The Iris at Park Pointe completes refurbishment of Sunshine Homes

3.12.18 The Iris rtp


With the ribbon cutting for The Iris at Park Pointe, the Griffin Housing Authority has completed its multi-phase refurbishment of Sunshine Homes on Meriwether Street.

Griffin Housing Authority Director Bob Dull said the project has exceeded his expectations.

“Even our residents are freaked out. Unfortunately, our program lowers expectations a lot, but this exceeded everyone’s expectations. They’re happy,” he said.

In addition to the quality and design of the homes, Dull said the work has surpassed anything he could have anticipated.

“The process ended up giving us the benefit of the doubt, so to speak,” he said. “We got tax credits every for three years, which is unheard of in this state. We also got federal home loan bank grants – three in a row – so, to me, that’s either God or someone looking out for us. I’ve been in the business a lot of years, and I’ve never seen it happen as fast as it’s happening in Griffin now.”

When asked what he attributes that surprising success to, Dull said, “It has to do with the community; it has to do with my Board of Commissioners, which is 100 percent behind the vision we lined out; and making sure you always have the next project lined up. If we’re not thinking two years out, we’re not doing our job.”

That forward-thinking perspective means the next area of construction – The Terrace at the Park – is well underway, and plans are already moving forward for the next locations.

“We had some transition because we’ve already emptied out Nine Oaks. We’ve transferred all our residents from Nine Oaks and we’re about to begin rehabbing over there,” Dull explained. “I’m trying to keep the pace to get one project done a year, and I’m a little bit ahead of that schedule. We’ll be finishing up the Terraces in the Park by the end of this year, and then the early part of next year we’ll be working on Nine Oaks and Fairmont, so literally we have a project going every year.”

Dull is driven by a passion and love for Griffin, the only hometown he has ever known.

“I love this town,” he said, choking back emotion. “I never really had a home town growing up. I went to 12 different schools growing up. My Mom was a product of public housing; I’m a product of public housing; and Griffin is the longest I’ve ever been in one place, so it’s the only hometown I’ve ever had. To me, morally, I can’t drive through the town without seeing the things other people have seen for so often and forget about it. My moral compass, if I see someone living someplace I wouldn’t want my relatives living, I have to address it, clean it out or say something, and that’s where I think there’s been a paradigm shift in Griffin because other people have adopted that sentiment. Part of the problem is people have been blind to the neighborhoods they don’t drive through.”

The Iris at Park Pointe, however, is one residential development people cannot help but notice as they drive through the area.

“Phase II is a total of 85 units. We have 78 one bedrooms and seven two bedrooms, and the two-bedroom units are designed for a caregiver – if someone needs a caregiver or if two seniors want to be roommates,” he said. “They are income based. Half of them are subsidized – assisted housing that we help subsidize – that’s for retired seniors who are on a fixed income getting Social Security. There’s 43 percent of the units that are subsidized based on a percentage of the area income, and 43 are based on tax credit income, which, those rents go up as high as over $700 a month.”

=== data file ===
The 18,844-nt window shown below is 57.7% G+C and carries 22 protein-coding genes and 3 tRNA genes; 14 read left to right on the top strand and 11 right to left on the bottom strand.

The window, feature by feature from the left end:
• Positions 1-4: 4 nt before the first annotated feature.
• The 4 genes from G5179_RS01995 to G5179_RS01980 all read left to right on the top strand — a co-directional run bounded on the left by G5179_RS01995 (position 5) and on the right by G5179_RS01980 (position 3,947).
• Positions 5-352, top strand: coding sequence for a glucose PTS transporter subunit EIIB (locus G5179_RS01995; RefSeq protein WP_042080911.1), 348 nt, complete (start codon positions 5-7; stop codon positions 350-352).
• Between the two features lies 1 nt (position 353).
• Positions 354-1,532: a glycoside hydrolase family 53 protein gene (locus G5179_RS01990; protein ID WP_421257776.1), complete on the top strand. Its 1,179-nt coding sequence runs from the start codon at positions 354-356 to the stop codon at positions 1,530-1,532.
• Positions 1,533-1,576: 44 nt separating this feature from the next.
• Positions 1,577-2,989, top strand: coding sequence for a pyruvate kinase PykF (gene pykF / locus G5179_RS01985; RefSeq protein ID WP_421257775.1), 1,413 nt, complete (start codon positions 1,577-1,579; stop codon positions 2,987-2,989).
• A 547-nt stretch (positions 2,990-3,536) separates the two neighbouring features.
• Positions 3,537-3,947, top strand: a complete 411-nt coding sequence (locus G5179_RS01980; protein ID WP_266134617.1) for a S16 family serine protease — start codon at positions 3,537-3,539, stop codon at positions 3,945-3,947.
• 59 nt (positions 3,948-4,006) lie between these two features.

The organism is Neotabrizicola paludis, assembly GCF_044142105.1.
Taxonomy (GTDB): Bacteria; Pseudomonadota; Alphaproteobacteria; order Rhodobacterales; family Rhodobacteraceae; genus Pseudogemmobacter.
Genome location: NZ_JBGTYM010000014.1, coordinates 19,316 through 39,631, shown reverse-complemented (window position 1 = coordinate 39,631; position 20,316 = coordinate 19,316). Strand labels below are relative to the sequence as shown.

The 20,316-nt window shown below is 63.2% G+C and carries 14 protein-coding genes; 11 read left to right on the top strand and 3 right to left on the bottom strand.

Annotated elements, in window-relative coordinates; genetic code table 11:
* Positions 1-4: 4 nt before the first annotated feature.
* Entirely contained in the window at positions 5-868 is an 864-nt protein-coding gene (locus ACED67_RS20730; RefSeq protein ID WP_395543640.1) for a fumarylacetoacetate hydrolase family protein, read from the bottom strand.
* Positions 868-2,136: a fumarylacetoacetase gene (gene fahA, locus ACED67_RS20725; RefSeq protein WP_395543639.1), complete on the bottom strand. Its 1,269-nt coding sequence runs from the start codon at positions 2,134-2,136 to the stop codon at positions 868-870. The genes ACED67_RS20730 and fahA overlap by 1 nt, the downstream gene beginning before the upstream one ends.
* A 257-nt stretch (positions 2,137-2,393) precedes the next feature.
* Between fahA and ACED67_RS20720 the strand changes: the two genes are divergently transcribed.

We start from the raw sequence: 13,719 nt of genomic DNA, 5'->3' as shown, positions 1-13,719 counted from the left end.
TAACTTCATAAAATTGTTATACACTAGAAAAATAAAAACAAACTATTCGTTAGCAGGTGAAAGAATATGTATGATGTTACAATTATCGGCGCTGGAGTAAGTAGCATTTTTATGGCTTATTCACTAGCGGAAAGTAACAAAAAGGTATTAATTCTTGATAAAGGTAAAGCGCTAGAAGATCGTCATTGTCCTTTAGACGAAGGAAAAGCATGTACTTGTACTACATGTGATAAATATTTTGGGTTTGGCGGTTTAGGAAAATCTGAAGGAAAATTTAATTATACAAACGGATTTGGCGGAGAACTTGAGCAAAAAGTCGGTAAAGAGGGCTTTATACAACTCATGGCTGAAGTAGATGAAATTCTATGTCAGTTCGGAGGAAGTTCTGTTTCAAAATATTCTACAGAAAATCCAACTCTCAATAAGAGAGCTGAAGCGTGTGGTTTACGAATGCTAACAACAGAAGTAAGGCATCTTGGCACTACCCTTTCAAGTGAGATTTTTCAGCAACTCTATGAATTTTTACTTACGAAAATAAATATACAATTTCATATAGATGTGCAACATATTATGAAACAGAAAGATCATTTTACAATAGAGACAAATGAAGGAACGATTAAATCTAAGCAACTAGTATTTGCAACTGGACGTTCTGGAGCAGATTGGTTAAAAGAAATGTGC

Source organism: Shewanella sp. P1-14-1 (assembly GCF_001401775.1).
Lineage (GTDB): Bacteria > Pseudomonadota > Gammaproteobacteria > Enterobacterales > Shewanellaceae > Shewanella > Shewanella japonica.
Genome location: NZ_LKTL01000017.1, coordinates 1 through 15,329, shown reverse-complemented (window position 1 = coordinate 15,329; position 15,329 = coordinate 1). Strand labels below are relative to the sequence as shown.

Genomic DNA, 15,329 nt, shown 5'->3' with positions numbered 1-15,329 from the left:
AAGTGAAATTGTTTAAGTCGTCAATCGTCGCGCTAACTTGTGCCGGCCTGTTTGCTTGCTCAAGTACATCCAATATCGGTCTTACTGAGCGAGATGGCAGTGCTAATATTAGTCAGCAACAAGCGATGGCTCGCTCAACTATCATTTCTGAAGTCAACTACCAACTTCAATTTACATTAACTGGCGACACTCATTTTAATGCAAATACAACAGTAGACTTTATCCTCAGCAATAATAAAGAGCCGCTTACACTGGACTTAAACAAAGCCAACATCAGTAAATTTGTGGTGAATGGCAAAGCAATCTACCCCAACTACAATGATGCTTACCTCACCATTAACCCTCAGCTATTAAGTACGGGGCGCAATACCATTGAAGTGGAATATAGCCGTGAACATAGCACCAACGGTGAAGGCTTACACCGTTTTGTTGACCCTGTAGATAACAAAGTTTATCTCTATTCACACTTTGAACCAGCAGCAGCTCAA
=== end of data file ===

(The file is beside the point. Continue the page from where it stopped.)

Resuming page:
The senior units are designated for those age 62 and above, which is often the demographic most in need of assistance.

“These are people who are really our most vulnerable. We can’t sit back and throw stones,” Dull said, adding that this phase is nearly at full capacity. “We’ll be done by the second week of April. We’re almost 68 percent leased now.”

He said there are units remaining on the tax credits, but not on the assisted units.

“But now we have 68 more units coming right behind it in the Park, so some people are waiting for those units,” he said. “Seniors in need of housing need to get on the waiting list right now.”

Seniors in need of housing assistance are urged to contact the Griffin Housing Authority at 770.227.7657.

The Iris at Park Pointe provides not only quality housing, but beautiful homes, as well, with dish washers, microwaves, cherry wood cabinets, simulated granite countertops, simulated hardwood flooring and carpeted bedrooms.

Neighborhood amenities include arts and crafts area, a TV lounge, three decks, a community room with large screen television and dining area, a fitness and wellness center with exercise equipment and blood pressure checks.

“My words don’t even do it justice. Griffin does not have anything else like this,” Dull said. “The good part is we started with 120 units at Meriwether Homes. We tore down those 120, and now, we’re already up to 86 family units and 85 senior units, which takes it up to 170 for the original 120, and we’re adding 68 more in the park, so we’ve increased housing opportunities for our seniors – almost doubling it. When we redo Nine Oaks and Fairmont, we’re originally starting with about 250 units and we’ll end up with 370 units.”

Asked if he views Griffin as being on the cutting edge of advances in the public housing arena, Dull said, “Yes. Even other cities are asking how did you do it? The time was right for Griffin.”



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